Dr. Andrew Wagner, a scientist with the glass coatings group, was a key member of the Solarban 70XL glass development team. “As the number of silver layers increases, the optics of silver-based coatings become increasingly sensitive to small, but unavoidable, manufacturing process variations,” he explained. “Eventually, we were able to find the right balance of manufacturing processes, controls and materials to produce Solarban 70XL glass within extremely tight tolerances for color and solar-control performance. Other glass manufacturers eventually came out with triple-silver glasses; yet, to date, none have been able to achieve the consistent color uniformity and quality control of Solarban 70XL [glass].”
The technical precision in the process controls for Solarban 70XL glass is most evident in its clarity. “Many customers prefer the aesthetic of Solarban 70XL glass over other triple-silver glasses, particularly after thermal tempering,” said Glenn Miner, director of construction, flat glass. “The coating stack and manufacturing process we developed for Solarban 70XL glass enables us to control the optical properties of the coating after it has been heat-treated.”
Other notable buildings for which Solarban 70XL glass has been specified over the past decade include: One Bank of America Center in Charlotte, NC; RBC Centre in Toronto; City Center Plaza in Bellevue, WA; NASA Sustainability Base in Mountain View, CA; Three PNC Tower in Pittsburgh, PA; and the Omni Dallas Convention Center Hotel in Texas.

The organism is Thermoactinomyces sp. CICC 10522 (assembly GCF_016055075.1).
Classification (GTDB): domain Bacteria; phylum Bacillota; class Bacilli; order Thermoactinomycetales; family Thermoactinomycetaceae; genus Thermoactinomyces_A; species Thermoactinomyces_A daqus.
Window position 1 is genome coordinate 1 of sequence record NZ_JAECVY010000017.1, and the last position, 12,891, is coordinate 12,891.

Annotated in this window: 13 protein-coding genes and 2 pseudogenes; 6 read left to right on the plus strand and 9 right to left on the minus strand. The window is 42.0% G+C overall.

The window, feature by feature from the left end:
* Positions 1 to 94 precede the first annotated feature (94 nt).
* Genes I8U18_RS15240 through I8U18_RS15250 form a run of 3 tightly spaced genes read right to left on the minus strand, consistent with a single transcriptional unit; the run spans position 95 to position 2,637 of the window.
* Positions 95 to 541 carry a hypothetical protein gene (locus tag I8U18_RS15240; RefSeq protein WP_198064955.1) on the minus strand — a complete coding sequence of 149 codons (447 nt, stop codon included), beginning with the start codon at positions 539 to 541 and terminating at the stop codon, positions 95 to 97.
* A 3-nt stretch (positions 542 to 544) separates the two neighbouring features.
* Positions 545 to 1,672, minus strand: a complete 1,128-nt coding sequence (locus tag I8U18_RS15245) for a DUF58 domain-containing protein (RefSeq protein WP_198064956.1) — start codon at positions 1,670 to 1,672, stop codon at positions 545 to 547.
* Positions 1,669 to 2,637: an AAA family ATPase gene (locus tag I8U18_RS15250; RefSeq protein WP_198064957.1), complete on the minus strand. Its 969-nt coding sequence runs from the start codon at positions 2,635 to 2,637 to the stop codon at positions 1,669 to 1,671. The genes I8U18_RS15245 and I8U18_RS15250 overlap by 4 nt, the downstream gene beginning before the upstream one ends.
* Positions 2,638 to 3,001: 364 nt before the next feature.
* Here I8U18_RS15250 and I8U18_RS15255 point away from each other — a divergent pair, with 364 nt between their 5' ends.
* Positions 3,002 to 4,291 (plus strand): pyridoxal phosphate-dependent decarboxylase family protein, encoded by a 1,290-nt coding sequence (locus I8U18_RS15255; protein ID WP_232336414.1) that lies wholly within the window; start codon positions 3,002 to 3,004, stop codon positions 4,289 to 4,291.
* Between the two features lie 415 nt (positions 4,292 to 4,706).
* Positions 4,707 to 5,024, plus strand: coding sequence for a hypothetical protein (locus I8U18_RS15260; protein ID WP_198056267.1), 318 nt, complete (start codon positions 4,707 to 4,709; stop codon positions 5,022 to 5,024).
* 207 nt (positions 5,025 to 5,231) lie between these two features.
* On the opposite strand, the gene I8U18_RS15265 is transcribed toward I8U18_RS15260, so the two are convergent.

The Terry Thomas Installation
At The Terry Thomas, where architect partners Scott Thompson and Kristen Scott specified Solarban 70XL glass for their firm’s new home 10 years ago, Solarban 70XL glass serves two purposes. “By offering good natural daylighting through the storefront glazing, we are able to reduce dependence on overhead lighting and significantly reduce overall electricity use,” Scott reports. “With a good u-factor and solar heat gain coefficient, we also have reduced the chance that the space will overheat, which is very important for a naturally cooled space.”
The building also is the model Weber Thompson uses to show clients a functional balance between daylighting and energy efficiency. “The energy code in Seattle is continuously getting more stringent, yet in commercial office projects, owners and tenants want daylighting, views and a connection to the outdoors,” Scott added. “We use our space to demonstrate how [Solarban 70XL] glass helps us meet all those demands.”
The potential energy and equipment savings achieved in buildings were roughly quantified two years before The Terry Thomas was built through energy modeling studies comparing the performance of Solarban 70XL glass to clear double-silver-coated glass and dual pane-tinted glass.
Using 270 energy modeling simulations generated for three major building types in nine U.S. cities, an independent testing firm confirmed that specifying Solarban 70XL glass in place of dual-pane tinted glass would reduce initial capital costs for heating, ventilation and air-conditioning (HVAC) equipment by as much as %, or more than $125,000, for a prototypical glass-walled eight-story office building in Los Angeles. The same simulations produced utility-related energy savings of up to $20,000 per year, or 3% to 5%, depending on the building’s location.
One thing the modeling studies did not account for was energy savings associated with the diminished need for artificial lighting, which is one of the largest consumers of energy in most large commercial buildings.